Lionel Fournier has lent his famous collection of Himalayan art to the Musée Nationale des Arts Asiatique Guimet in Paris until 28 January l99l. The l0l objects on display in an exhibition entitled “Esoteric Himalyan Art, the Lionel Fournier Donation” will return as part of the museum’s permanent collection on Fournier’s death (he has no descendants). The collection’s particular strengths are Nepalese and Tibetan religious paintings, manuscripts, sculptures and ritual objects dating from the thirteenth to sixteenth centuries. The exhibition has a catalogue by its curator, Gilles Beguin (l20 colour plates, 40 monochrome).
During an interview with Philippe Dagen and Andre Velter in Le Monde, Fournier revealed that his interest in oriental art was born when, aged about twenty, his readings on Tibet led him almost spontaneously to develop a passion for its civilisation. After the l959 Lhassa revolt, which followed the Chinese invasion, the Cultural Revolution began to destroy Tibet’s heritage. Fournier explained that he realised immediately that he must save as much as possible, and began to bring together masterpieces of Himalayan art. When asked whether he had had a lot of time and money at his disposal he replied that they had been less that might be imagined; that he was just a middle-class man who had come into a modest inheritance at an early age.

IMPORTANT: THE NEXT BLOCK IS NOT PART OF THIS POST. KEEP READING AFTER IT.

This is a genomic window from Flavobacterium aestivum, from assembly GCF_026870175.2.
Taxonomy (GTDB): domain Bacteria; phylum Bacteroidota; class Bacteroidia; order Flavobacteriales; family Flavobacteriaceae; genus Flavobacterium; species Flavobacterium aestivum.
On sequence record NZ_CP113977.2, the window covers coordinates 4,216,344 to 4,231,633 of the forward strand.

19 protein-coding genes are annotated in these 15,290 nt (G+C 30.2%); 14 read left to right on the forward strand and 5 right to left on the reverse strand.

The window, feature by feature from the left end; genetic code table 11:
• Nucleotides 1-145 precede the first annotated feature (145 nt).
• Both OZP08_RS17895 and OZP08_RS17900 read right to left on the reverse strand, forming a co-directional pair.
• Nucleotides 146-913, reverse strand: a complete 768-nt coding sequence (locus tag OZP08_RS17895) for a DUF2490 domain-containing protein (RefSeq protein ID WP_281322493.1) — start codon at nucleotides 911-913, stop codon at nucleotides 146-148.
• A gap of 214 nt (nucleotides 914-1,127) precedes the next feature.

Fournier began to collect in the Sixties when still very young, when, he says, the market for Tibetan art did not yet exist. He must have been partly responsible for its creation. During the last three years he has increased his collection tenfold, becoming in a sense his “own worst adversary”. However, he said that it was still common to pay around $100,000 for a fine tangkha when a Jasper Johns costs millions. Fournier concluded by saying that he chose to give his collection to the Musée Guimet, first, because he is French, secondly, because he wanted at all costs to keep the objects together and thirdly, in order to enrich the museum’s collection. Fournier concluded with the comment that it was impossible to live with the products of an unworldly philosophy without realising that the pleasure of possession one day had to be renounced. However, as he is still only forty-seven, that day must seem far off.
Originally appeared in The Art Newspaper as 'Musée Guimet gets glimpse of future'